What is a comma?

A coma is generally understood to be a state of unconsciousness from which a patient cannot be awakened. While unconscious, the patient cannot engage in voluntary actions, does not exhibit a sleep-wake cycle, and does not register any reaction to any type of stimuli. Essentially, the comatose patient remains alive, but is completely unable to relate to the world at large.

Taking the name from the Greek word koma , which means deep sleep, a coma can be the result of several different events. Problems with the central nervous system can invoke a coma. Medical crises like a stroke can also cause the patient to go into a coma. There are cases where the intoxication caused the individual to fall into a coma for a prolonged period.

Accidents can also cause a coma. Any type of accident involving head trauma has the potential to cause the individual to become unconscious and sink into a coma. This is especially true when a concussion is suspected. This is generally attributed to damage to the section of the brain known as the reticular formation. It is this area of ​​the brain that helps regulate the daily cycle of waking and sleeping.

There are also examples of medically induced comas. For example, a healthcare professional may choose to use medication to induce a coma if there has been a serious head trauma that needs to be addressed. Doing so is understood to help protect higher brain function from both trauma and medical procedures that may be necessary to effect recovery.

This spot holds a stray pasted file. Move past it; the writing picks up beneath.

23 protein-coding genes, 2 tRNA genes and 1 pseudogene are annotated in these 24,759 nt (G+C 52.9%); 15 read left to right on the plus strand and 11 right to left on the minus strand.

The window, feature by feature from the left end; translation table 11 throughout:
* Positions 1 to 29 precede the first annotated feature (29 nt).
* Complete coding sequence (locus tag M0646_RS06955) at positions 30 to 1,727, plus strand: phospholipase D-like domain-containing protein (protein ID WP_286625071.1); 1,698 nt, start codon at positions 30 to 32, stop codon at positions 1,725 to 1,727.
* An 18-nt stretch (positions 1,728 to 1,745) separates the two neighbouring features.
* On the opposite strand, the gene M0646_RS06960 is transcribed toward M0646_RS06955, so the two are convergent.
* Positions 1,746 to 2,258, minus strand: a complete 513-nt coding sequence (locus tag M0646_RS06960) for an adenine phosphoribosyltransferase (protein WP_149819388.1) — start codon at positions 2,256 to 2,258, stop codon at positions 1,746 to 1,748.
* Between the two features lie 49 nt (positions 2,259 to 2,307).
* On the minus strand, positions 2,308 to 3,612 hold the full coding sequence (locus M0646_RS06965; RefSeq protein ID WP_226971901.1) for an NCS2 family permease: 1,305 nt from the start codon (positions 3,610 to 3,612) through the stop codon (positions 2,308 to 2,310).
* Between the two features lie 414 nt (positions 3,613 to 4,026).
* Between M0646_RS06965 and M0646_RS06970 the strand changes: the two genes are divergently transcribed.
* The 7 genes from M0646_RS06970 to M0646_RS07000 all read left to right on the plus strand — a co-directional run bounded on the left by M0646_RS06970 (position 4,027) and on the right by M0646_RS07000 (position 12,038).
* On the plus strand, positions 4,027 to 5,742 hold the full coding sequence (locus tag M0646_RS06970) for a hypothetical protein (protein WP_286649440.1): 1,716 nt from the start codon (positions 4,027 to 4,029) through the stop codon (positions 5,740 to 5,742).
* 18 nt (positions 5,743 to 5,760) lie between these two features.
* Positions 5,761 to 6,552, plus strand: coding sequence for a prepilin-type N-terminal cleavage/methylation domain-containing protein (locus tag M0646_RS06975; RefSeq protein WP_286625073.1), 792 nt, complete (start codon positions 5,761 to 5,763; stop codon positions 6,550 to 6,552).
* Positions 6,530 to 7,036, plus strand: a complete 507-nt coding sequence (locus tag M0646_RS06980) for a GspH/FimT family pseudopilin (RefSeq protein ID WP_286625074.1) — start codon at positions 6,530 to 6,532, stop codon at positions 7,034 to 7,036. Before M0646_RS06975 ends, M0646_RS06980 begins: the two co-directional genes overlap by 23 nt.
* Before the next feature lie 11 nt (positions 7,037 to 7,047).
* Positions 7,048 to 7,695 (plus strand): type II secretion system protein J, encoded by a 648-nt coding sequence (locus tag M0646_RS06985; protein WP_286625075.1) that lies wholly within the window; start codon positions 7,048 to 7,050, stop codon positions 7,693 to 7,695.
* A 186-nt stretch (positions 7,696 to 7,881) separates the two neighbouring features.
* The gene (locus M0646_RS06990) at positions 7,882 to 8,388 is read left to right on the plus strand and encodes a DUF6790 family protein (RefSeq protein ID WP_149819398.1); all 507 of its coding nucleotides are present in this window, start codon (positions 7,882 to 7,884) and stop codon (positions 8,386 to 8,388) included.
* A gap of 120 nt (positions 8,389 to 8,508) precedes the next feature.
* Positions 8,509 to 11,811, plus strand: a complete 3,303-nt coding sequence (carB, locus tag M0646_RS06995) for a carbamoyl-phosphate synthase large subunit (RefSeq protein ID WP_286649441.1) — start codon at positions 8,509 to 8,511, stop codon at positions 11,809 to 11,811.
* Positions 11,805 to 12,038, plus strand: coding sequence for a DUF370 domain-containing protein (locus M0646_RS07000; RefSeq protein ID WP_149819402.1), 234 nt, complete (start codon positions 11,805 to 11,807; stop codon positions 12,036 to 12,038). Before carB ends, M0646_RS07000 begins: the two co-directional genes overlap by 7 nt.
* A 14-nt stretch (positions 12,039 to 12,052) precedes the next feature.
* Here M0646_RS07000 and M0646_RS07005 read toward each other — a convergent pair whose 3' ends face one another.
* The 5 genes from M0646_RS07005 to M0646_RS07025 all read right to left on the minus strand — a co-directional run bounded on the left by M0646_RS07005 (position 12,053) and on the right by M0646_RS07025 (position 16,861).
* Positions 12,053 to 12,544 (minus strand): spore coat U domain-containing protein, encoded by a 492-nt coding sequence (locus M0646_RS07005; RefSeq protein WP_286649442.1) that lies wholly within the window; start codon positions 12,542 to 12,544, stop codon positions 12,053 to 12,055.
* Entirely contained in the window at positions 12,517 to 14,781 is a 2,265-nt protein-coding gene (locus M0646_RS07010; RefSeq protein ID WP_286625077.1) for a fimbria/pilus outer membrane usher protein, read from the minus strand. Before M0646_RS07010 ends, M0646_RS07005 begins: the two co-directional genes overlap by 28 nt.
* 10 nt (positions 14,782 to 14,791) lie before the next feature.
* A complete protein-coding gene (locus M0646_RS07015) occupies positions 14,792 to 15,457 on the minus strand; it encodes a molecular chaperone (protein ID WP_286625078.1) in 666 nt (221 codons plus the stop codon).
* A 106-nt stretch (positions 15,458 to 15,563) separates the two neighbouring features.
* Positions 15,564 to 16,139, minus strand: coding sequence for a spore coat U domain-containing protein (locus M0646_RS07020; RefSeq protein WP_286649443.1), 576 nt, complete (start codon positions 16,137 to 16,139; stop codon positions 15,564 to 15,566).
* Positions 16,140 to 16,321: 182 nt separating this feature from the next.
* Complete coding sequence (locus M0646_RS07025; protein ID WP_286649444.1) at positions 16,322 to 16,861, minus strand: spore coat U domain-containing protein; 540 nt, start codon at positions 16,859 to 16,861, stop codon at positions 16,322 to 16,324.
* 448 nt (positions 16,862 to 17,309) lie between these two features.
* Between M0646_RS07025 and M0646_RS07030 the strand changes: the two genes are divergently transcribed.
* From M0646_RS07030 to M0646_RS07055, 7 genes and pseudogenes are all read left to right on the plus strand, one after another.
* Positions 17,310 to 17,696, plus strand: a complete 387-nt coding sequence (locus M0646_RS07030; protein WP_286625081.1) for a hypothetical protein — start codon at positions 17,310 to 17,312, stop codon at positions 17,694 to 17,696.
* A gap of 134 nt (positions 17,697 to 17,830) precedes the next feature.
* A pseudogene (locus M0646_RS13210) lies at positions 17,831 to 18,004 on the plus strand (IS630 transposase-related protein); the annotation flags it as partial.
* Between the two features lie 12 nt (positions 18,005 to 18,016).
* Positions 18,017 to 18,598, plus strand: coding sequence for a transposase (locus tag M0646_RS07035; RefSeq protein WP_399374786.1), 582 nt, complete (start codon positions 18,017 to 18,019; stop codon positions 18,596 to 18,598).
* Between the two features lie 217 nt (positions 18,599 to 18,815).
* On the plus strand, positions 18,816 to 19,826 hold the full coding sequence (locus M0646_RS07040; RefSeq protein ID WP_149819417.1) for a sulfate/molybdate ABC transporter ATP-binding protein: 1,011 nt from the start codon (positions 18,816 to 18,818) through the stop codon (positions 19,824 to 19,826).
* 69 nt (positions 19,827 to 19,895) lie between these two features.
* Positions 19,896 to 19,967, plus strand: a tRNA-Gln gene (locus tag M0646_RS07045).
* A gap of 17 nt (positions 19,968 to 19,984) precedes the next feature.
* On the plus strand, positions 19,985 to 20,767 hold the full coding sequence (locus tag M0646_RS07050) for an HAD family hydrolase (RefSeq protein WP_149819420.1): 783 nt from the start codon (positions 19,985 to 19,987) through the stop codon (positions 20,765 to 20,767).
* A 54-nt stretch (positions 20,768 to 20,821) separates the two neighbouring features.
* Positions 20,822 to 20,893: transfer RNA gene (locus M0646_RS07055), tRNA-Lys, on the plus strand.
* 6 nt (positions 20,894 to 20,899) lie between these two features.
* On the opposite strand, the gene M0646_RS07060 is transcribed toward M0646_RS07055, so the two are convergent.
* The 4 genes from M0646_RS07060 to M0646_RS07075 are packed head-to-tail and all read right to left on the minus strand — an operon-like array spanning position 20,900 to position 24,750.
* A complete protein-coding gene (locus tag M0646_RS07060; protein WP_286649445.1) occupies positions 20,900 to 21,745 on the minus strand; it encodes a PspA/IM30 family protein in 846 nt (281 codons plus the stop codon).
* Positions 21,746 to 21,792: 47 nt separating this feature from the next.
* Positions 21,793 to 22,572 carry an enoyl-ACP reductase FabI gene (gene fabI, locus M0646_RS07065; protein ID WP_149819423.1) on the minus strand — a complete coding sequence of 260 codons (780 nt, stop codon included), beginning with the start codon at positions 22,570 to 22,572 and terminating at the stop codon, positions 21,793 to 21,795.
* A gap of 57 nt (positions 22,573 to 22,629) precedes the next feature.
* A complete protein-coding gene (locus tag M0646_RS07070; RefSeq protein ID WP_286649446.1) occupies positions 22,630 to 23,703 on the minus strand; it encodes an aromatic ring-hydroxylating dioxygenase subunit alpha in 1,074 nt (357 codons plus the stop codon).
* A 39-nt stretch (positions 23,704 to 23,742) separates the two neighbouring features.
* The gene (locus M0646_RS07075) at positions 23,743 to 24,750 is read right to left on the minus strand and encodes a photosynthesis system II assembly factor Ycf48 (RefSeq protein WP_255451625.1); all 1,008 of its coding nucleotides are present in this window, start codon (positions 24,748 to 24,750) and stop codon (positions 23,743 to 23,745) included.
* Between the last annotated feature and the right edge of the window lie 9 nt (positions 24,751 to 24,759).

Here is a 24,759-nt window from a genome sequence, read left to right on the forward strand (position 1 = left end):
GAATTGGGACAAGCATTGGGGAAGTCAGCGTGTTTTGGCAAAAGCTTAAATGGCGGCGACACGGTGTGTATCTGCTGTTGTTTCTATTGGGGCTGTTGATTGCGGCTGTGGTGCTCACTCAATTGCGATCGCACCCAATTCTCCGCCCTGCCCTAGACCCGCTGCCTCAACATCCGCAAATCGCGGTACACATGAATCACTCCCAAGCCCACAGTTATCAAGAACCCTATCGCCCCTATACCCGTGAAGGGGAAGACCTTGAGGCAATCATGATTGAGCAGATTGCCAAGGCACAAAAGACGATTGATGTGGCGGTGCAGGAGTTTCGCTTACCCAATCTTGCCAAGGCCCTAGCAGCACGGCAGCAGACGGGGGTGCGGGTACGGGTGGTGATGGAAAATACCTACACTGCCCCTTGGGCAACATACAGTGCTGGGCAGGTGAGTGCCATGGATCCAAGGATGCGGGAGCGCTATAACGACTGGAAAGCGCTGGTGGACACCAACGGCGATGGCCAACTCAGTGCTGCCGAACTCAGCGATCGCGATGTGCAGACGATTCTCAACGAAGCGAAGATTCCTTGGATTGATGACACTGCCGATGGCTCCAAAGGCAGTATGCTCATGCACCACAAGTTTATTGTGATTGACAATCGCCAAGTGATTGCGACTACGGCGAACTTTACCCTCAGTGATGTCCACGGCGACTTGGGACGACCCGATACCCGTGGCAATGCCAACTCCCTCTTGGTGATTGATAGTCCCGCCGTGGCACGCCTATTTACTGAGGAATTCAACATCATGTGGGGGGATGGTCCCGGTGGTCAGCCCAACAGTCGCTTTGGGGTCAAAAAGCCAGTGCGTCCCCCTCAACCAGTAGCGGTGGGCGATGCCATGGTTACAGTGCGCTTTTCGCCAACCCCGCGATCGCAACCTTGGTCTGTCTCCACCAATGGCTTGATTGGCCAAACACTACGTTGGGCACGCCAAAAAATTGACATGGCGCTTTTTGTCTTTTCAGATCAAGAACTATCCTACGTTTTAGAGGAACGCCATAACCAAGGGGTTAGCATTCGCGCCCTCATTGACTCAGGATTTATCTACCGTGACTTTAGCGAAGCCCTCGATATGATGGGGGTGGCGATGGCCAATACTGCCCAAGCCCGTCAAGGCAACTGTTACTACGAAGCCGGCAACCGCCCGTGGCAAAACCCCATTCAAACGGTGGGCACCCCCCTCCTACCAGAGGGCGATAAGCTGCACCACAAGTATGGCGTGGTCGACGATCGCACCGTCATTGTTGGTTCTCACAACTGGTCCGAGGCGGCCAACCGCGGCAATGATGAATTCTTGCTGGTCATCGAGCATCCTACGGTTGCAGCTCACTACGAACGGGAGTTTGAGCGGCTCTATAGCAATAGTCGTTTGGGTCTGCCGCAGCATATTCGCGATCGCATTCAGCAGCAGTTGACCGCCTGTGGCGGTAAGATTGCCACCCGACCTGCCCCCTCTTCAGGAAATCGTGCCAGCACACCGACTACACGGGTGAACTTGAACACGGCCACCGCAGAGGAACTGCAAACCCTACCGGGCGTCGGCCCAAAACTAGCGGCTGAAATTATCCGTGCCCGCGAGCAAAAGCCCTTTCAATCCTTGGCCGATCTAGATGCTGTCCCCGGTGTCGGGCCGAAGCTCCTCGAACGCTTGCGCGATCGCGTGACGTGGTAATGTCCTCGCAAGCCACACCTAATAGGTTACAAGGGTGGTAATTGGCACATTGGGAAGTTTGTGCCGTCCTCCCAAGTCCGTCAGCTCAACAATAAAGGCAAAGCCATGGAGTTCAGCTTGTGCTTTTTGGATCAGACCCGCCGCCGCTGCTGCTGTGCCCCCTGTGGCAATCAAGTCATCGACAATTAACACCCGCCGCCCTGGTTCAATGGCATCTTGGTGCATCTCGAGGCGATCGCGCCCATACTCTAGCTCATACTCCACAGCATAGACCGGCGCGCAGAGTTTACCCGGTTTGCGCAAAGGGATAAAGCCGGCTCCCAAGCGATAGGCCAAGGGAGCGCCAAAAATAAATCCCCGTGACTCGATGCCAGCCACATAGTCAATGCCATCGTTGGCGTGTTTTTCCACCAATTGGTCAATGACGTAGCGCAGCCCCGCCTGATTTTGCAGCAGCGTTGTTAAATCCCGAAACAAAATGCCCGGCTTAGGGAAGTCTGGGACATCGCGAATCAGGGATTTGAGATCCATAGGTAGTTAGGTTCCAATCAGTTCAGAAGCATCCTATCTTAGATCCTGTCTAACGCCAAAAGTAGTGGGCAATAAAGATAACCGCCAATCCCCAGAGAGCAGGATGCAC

While most people understand a coma to be a state in which the individual is completely still and silent, that is not always the case. In some cases, the comatose patient may exhibit some involuntary movement that appears to be voluntary. There is also the possibility that the patient vocalizes from time to time. However, all of these actions are not under the control of the individual, and do not necessarily indicate that he or she is becoming more aware of the environment.

Comas often last from a few days to several weeks. Recovery from coma usually takes some time as the patient slowly regains control of motor functions and may regain speech and other communication skills. In some cases, complete recovery does not take place. In other cases, the individual may enter what is known as a vegetative state or may never regain consciousness and expire.

While medical science has produced coma treatments that have been successful in some cases, there is no exact treatment to treat a coma. Health professionals approach each case individually and formulate treatment based on known factors that relate to the patient.

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